Meanwhile, Senate leaders in Washington and Governor Scott, have already staked out a position that pension plans with high unfunded liabilities are a reason to withhold recovery funds, wrongly labeling them as underfunded plans. The ‘failed public pension problem’ is a red herring designed to accomplish the long sought-after goals of undermining public worker unions and eliminating a retirement system that has been in place for more than a century.
Coming into the pandemic, Florida’s state pension plan was among the best funded plans in the country, and the state’s municipal plans (aggregate) were funded to an average of 96 percent according the Florida Division of Retirement. They won't likely hold onto those numbers in the coming months, but 2008 showed us they are resilient.
The average state pension benefit is just $22,422 (teachers, state and county employees) and average municipal retirement benefit is $30,481 per year (public safety and local government workers) – and both fully taxable. We should reward public workers who put themselves at risk daily for our benefit by securing their pensions. They are heroes. We should treat them as such. Kimberlie Prior, CEO, Florida Public Pension Trustees Association, www.fppta.org, April 29, 2020.
10. INTRODUCING THE PUBLIC RETIREMENT RESEARCH LAB; DEFINING THE FUTURE OF PUBLIC SECTOR RETIREMENT:
Introductory webinar: EBRI President and CEO Lori Lucas and NAGDCA Executive Director Matt Petersen share the factors leading to the creation of the PRRL, and how each organization’s singular strengths apply to effectively addressing current public retirement information shortcomings. Webinar attendees will also hear from EBRI Senior Research Associate Craig Copeland on the PRRL’s first research study, and from PRRL Founding Partners and Steering Committee chairpersons about the anticipated benefits of the PRRL to better inform public sector retirement plan design, management, innovation, and legislation.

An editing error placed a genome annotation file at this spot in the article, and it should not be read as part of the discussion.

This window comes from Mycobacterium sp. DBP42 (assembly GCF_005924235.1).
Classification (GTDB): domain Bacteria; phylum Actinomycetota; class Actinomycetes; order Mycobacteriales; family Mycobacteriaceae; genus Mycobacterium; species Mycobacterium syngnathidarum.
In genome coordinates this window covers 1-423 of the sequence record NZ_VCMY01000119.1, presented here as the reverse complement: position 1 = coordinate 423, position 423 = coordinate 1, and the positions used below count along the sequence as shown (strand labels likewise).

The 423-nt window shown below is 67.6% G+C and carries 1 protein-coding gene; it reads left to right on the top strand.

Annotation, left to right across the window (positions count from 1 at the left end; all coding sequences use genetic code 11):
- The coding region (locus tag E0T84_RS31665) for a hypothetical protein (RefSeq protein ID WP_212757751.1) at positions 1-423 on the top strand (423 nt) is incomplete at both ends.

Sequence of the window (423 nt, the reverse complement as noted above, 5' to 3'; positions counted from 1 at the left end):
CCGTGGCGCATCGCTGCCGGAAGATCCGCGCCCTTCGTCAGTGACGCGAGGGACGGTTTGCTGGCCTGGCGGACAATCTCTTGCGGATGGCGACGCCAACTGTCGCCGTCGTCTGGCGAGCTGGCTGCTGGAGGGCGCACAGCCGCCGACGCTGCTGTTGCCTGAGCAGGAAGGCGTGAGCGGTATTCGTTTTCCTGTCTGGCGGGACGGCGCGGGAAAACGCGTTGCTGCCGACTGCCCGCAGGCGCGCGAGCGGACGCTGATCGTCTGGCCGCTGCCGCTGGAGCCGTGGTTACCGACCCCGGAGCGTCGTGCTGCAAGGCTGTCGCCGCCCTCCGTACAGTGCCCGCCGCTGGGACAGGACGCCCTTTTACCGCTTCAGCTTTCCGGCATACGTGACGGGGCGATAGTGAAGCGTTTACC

Date: June 18, 2020, 01:00 PM in Eastern Time (US and Canada). Click here to register.
Public Retirement Research Lab, www.prrl.org.
11. DOL GIVES GREEN LIGHT TO PRIVATE EQUITY IN DC PLANS:
Defined contribution plan sponsors can include certain private equity strategies into diversified investment options, such as target date, target risk or balanced funds, while complying with ERISA, the Department of Labor said. The guidance comes by way of an information letter in response to a Groom Law Group request on behalf of its clients Pantheon Ventures and Partners Group, who have developed private equity strategies that can accommodate DC plans.